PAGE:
Tuesday, July 22, 2014

James Lee Burke in discussion with Kim Hill

It's no secret that I'm a huge admirer of James Lee Burke, both for the quality and depth of his storytelling, and his generosity, wit, and wisdom when I've had the privilege to interview him.

I was chatting to John Connolly, himself a heck of a writer and terrific raconteur, recently at the Sydney Writers Festival, where he'd told an audience that Burke was the world's finest living crime writer. That you could disagree, but you'd be wrong.

I agree with Connolly. As much as there are many exceptional crime writers around nowadays, who take the genre into amazing depths, with fantastic prose and characters, for me Burke sits atop the mountain. He is the crime writer's crime writer, even if he is not as widely appreciated by mainstream readers as some others. It's no surprise that when I talk to other crime writers about the writers they most admire or enjoy, or their favourite characters in crime fiction, Burke and his long-time protagonist Dave Robicheaux, are mentioned more than any other. In a field of giants, Burke towers at the tallest Kauri. Though in his humble and self-effacing nature, I'm not sure you'd ever get him to even consider that.

As I said in a post last week:
"Like many, I don't like to pick favourites, as I guess there's that underlying feeling that by picking one thing over another, one awesome person over others, we are in some way diminishing the other people, ... But deep down I know the truth. If someone was about to go all Sons of Anarchy or Game of Thrones gruesome death scene on me if I didn't spill my guts, it would take less than a second for me to take a stand and choose my favourite interviewee: James Lee Burke.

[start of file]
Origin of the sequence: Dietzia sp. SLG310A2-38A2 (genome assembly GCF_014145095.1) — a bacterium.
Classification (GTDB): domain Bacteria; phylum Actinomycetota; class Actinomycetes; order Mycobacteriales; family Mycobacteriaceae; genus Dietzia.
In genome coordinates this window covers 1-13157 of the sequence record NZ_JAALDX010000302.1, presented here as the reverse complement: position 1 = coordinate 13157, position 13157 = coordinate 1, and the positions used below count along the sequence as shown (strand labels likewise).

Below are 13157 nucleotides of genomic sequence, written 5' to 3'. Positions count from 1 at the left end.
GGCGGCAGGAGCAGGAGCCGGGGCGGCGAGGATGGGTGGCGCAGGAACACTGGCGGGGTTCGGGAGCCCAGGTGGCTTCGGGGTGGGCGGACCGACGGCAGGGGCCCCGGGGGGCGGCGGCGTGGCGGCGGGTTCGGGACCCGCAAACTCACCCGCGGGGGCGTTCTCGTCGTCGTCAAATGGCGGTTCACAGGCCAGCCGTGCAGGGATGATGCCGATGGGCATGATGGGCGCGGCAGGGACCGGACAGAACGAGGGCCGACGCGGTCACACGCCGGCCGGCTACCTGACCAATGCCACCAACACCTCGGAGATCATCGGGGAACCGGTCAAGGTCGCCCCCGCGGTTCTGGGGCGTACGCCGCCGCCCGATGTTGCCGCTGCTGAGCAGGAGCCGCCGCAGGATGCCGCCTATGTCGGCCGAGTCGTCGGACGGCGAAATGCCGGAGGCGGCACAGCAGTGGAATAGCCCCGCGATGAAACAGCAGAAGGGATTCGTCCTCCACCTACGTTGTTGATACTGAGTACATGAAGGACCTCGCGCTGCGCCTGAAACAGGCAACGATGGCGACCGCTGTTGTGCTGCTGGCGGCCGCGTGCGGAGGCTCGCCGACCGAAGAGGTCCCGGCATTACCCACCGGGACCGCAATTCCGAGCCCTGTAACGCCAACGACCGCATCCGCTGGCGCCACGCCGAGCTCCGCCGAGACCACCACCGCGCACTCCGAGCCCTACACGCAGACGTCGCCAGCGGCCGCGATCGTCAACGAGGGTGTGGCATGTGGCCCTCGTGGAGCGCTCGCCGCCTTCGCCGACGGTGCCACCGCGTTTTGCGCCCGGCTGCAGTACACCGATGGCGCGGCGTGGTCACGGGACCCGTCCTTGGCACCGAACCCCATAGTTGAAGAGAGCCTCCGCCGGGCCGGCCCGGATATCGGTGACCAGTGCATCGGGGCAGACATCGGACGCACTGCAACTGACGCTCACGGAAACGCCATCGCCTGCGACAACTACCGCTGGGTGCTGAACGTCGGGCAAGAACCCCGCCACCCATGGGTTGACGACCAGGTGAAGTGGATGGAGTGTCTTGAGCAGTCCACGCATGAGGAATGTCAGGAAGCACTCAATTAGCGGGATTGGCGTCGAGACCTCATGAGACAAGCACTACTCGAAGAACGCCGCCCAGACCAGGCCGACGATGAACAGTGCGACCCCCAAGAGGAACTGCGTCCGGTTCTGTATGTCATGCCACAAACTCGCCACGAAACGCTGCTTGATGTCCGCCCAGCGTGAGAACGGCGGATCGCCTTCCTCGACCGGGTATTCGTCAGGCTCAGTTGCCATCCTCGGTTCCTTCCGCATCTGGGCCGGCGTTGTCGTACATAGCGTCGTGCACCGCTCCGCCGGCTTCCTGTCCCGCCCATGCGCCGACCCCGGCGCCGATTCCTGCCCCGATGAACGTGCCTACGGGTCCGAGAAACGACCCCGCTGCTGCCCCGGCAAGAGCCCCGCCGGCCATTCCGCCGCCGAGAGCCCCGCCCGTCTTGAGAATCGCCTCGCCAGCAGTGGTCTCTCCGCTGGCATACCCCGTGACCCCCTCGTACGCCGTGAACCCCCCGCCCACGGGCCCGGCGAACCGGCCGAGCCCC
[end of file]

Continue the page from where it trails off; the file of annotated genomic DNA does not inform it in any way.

There are so many reasons I could give, but perhaps a snapshot of my most recent interview with the great man provides some insight: we chatted for more than an hour, and his then-latest book was mentioned for less than a few minutes of that. It was an interview timed for a book release, but we chatted about everything from the nature of war, social media as the modern Roman Coliseum, the Anzacs, art in genre writing, humanity, and so much more. Burke was engaging, intelligent, compassionate, and kind. I know his books aren't for everyone, but I am very glad that I enjoy them so much, and that I've been lucky enough to interview him over the phone a couple of times. His work, and he himself, resonate with me."

Last weekend, renowned Radio New Zealand host Kim Hill had a similar experience with Burke, on the eve of the publication of his latest novel, WAYFARING STRANGER. The 45 minute interview covers all manner of thought-provoking topics and world issues, and will make you think. Have a listen:

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